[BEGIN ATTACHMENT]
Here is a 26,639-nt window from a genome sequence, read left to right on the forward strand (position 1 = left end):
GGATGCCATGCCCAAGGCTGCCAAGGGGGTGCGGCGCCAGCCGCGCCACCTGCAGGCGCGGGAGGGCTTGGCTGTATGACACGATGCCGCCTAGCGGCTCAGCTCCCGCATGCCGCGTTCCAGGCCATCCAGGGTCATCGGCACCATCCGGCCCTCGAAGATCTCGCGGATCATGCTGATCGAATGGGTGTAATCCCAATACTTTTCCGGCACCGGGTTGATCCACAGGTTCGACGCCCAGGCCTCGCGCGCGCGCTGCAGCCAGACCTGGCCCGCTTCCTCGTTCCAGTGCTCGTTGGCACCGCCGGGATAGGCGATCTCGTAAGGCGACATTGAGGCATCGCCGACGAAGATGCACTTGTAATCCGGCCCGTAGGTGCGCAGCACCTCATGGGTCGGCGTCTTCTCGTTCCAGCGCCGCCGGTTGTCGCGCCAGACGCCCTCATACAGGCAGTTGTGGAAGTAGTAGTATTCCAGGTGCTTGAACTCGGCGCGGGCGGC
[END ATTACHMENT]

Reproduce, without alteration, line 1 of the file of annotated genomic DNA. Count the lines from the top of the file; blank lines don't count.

Here is a 26,639-nt window from a genome sequence, read left to right on the forward strand (position 1 = left end):